Cuphead: Don’t Deal With the Devil, or just Cuphead for short, has received quite a bit of attention since it’s E3 2015 trailer. However, this game has been a lifetime in the making. The head creators of Cuphead are two brothers who grew up playing games like Gunstar Heroes, Contra, Super Mario, Thunderforce, and other such games of the past. They always dreamed of making a game and, finally, in 2010 they got their chance. Cuphead began on a small scale; the original rendition of the game was only going to have a Mega Man style choice of eight bosses. This game was a passion project turned mainstream. It didn't truly take off until 2014 where they released the first teaser trailer for the game. Microsoft saw the game and decided to back the development and that is when the first E3 trailer happened on July 15, 2015. The main draw of the game? It’s incredible art style.
First thing anyone notices about Cuphead is the art style. It is all hand-drawn and animated 1930’s cartoon style. It immediately brings to mind the old Disney, Betty Boop, and Popeye cartoons. This era had a style known as “Rubber Hosing”, where the characters could stretch and manipulate their bodies in order to do things like transform into ordinary everyday objects. It gave the old cartoons a surreal and unnatural look about them. This aesthetic is perfectly used in Cuphead as it gives the game a beautiful look to it, but also lends to the creativity of the enemies and the world. For instance, you may start the game battling a rogue group of vegetables, then be fighting a haunted train. Every boss feels unique and has a distinct style about them. This helps to bring character to each boss, almost like you can gauge each of their personalities mid fight.
Second thing to notice is the gameplay. The game is a Run-and-Gun Platforming Shooter, and at times a Side Scrolling Shooter. It can all be played cooperatively with the second playable character being Cuphead’s brother Mugman. Players are given all the tools they will need to Shoot, Jump, Dash and Parry as they make it through the games 20+ bosses. With that being said, this game is a Boss Rush first and foremost. If you were hoping for a more straightforward platformer you may be a bit disappointed. However, the bosses are so varied and so unique in a gameplay standpoint that there is little room to get bored. That does not mean there are not platforming stages. There are six platforming levels and three special levels that I will not spoil here. These are mainly breaks from the bosses, but they were a ton of fun in their own right. These levels are the main way you can get the power-ups or different weapons. In these platforming levels you can find coins that are spent in the shop. The game gives you plenty of options for weapons and “charms”. Charms are a permanent upgrade for Cuphead and Mugman. Whether it is the Smoke Bomb that allows the player to dash and not take damage, or Coffee that will continuously fill the super gauge. These assist the player through the game, and trust me, you will need it. Any player starting out will notice that this game is challenging. You will die a considerable amount of times before the end, but that is okay. The game is made so that players will want to come back time and time again, getting better each time. It is a kind of Dark Souls approach, you may fail the first couple of times, but the game pushes you to get back into the fight.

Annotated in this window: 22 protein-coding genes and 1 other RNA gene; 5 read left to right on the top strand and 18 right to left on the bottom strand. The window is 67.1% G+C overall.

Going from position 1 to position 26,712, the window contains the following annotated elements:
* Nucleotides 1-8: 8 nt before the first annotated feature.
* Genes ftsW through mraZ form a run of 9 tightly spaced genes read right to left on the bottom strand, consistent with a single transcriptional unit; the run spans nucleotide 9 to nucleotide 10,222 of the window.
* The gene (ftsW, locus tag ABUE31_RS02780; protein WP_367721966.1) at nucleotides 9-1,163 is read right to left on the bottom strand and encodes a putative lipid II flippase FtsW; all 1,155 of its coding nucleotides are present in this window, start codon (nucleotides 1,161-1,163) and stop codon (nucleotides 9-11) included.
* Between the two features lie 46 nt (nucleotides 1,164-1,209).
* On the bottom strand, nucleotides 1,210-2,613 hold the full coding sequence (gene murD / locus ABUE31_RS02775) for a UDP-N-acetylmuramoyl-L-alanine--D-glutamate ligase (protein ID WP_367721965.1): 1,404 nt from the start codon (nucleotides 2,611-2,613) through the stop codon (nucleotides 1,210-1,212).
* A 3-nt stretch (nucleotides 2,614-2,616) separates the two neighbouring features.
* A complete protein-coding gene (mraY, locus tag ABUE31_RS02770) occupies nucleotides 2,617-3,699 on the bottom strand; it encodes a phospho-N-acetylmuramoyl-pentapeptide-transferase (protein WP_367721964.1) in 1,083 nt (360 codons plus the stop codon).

Music and Sound Design
Lastly, the music is all original Jazz and other such styles that would not be amiss in 1930’s. The music is excellent and I will often find myself humming a song later in the day after a gaming session. It’s frantic and gets you pumped up for battle, while other tunes will be calm during the story elements or eerie when needed. It’s all perfect and sits among some of the greatest soundtracks in gaming history. The sound design works well, but nothing stood out to me besides the few in game voices. These are recorded in that muffled/scratchy old style, that again draws you into the 30’s era.
This brings us to the obvious question, should you buy it? I would immediately say yes, but it is easy to see how this game would not be for everyone. However, with that being said, it’s a great package at only $20 and Cuphead is easily worth that price just on the art style alone. I was still sometimes in awe while playing the game as if I was watching a high quality cartoon. It is stylish, addictive, and honestly was a blast to play from start to finish!